Norway is full of great outdoor museums.
There are few places you’d rather be, when the Norwegian summer is at its best. With so many cold months during a year, one must seize the opportunity to be outside when the weather is warm. Here are some good tips to museums where you can spend and enjoy most of the time outside.
Maihaugen in Lillehammer is one of the biggest outdoor museums in Norway. The museum consists of more than 200 buildings, som as old as 800 years. You can also visit Norwegian homes throughout the times from the 50s and up until today.
During the summer months, many of the houses are open, and you can walk into houses that look exactly like they did when the Norwegians grew up. In addition, Maihaugen has several wandering theatres, which are an entertaining way to experience the history and stories.
The Romsdal Museum is located just a short walk outside of the city centre of Molde. It is one of the biggest and most copious folk museums in the country, established as far back as in 1912. The museum offers buildings and interesting interior from the entire region.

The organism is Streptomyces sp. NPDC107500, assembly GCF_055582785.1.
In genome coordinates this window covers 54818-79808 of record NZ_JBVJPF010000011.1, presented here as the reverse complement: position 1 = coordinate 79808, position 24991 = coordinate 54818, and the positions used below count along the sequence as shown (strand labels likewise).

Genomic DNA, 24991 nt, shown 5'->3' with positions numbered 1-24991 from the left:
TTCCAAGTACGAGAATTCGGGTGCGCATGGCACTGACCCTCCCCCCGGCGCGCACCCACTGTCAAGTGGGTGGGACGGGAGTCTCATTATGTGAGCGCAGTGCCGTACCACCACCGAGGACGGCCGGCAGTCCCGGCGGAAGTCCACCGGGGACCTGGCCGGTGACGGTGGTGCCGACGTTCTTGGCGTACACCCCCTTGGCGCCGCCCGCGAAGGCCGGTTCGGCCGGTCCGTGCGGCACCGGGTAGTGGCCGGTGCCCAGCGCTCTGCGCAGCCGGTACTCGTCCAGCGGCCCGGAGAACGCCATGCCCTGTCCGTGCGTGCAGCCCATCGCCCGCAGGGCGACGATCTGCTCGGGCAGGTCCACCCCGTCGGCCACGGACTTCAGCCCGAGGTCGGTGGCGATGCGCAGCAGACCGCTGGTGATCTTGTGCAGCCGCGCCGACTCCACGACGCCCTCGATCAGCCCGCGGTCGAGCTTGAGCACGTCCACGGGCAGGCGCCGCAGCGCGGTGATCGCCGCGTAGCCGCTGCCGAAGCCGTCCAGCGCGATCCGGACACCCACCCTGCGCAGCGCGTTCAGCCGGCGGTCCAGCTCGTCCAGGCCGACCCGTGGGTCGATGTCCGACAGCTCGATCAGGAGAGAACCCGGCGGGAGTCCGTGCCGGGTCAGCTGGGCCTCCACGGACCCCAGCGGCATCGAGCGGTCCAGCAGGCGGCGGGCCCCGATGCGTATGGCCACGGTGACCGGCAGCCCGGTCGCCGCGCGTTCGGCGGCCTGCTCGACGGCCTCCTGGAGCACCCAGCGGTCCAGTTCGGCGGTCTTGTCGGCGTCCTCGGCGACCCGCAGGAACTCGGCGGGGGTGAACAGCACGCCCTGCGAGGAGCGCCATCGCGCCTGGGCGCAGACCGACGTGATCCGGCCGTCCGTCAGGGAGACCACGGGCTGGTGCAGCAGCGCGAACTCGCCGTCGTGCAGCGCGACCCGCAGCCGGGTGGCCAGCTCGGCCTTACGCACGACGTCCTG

The «Town Street» has houses from the pre-war era in Molde. A guide can walk you through the street, if you don’t prefer to explore on your own.
The Glomdal Museum is located by Glomma in Elverum. This is one of Norway’s largest outdoor museums, and here you can experience how people in Østerdalen valley and Solør lived and worked on farms and cottages.
During the summer months, the museum has several Norwegian farm animals on site – cows, goats, pigs, and many more. The museum also has exhibitions about medical history, and hosts big family friendly events yearly.
Old Bergen Museum is a reconstructed town with approximately 50 wooden houses from the 1700s, 1800s and 1900s. Once upon a time, Bergen was Europe’s biggest wooden town with a distinct town environment, which can still be seen by the famous Bryggen.
Most of the houses on this outdoor museum used to be located in Bergen city centre. While you walk around the cobblestone streets, you’ll meet actors that make history come alive and give insight into how life was in Bergen more than a hundred years ago.
Not too far from where the King and Queen of Norway spend their summers, at Bygdøy in Oslo, lies the Norwegian Folk Museum. With 155 historic buildings, amongst those a stave church, this is one of the world’s biggest outdoor museums.
Inside the historical houses you can see exhibitions about folk art, traditional costumes, pharmaceutical history, dentist tools, and much more. Outside is crawling with hustle and bustle throughout the entire summer, like the baking of traditional “lefse”, rides with horse and carriage, animal feeding, candle making, and traditional games to mention some.
The most visited Norwegian museums are those displaying art and artefacts unique to Norway’s traditions and culture, from vikings to Edvard Munch. Here are a few of the most important ones.
In Norwegian, we have a word for the act of enjoying a beer outdoors on a sunny day. If you visit Norway this summer, you’ll want to know it.